Mercusys Halo H50G Review scaled

Any links to online stores should be assumed to be affiliates. The company or PR agency provides all or most review samples. They have no control over my content, and I provide my honest opinion.

I wasn’t overly impressed with the Mercusys Halo S12. While it is incredibly cheap, the overall specification and performance reflected the price.

The Mercusys Halo H50G is a significant upgrade in specification and what I would personally recommend as the minimum specification you want from a Wi-Fi mesh system.

With many homes being able to access Internet speeds well over 100Mbps, I don’t think 100Mb Ethernet ports are acceptable. I appreciate this may not be that important to everyone, but as far as my recommendations go, I think Gigabit Ethernet is essential.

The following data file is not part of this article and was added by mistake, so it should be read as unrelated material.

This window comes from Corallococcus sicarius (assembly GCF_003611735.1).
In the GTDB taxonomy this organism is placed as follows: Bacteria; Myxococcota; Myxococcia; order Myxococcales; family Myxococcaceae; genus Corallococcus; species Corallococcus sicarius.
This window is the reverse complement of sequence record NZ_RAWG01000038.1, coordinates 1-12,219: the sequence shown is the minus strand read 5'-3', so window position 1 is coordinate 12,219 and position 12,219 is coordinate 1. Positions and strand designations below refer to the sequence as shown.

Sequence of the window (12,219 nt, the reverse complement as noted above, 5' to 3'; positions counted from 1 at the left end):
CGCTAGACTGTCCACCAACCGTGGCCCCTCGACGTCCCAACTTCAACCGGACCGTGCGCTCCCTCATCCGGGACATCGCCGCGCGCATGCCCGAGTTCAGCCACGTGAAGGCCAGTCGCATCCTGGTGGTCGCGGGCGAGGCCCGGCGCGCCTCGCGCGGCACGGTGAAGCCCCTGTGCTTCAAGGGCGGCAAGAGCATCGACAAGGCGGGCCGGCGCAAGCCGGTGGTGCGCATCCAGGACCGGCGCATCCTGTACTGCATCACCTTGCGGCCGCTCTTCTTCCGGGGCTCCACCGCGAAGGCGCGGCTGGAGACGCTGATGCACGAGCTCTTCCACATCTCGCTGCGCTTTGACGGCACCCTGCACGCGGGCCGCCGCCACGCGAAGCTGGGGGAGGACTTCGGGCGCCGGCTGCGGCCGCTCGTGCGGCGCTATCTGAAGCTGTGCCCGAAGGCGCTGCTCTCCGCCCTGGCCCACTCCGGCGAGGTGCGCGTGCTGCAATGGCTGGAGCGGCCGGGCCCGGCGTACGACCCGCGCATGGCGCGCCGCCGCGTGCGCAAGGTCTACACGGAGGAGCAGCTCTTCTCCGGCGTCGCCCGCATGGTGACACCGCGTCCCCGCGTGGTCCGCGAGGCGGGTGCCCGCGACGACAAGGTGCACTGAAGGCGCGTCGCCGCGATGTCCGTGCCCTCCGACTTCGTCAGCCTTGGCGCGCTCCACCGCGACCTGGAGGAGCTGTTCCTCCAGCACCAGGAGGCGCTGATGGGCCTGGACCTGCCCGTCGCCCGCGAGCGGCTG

The Halo H50G has this important upgrade, it has three gigabit ports vs two 100mb on the H12.

The Halo H50G also upgrades the Wi-Fi speeds to 1300 Mbps on the 5Gh and 600 Mbps for 2.4 GHz. I would therefore assume the Wi-Fi radio is 3×3 rather than 2×2. It is unlikely you will ever connect at 1300 Mbps, but it gives you a bit more headroom and could possibly help with the backhaul.

Of course, all this comes at a cost. The Mercusys Halo H50G is £120 vs £50 for the Mercusys Halo S12


  • Wi-Fi Standards:
    • Wi-Fi 5
    • 802.11 a/n/ac 5 GHz
    • 802.11 b/g/n 2.4 GHz
  • Speeds:
    • 1300 Mbps on 5 GHz
    • 600 Mbps on 2.4 GHz
  • Operation Modes: Router, Access Point
  • Management: Local Management, Remote Management, Multi-Managers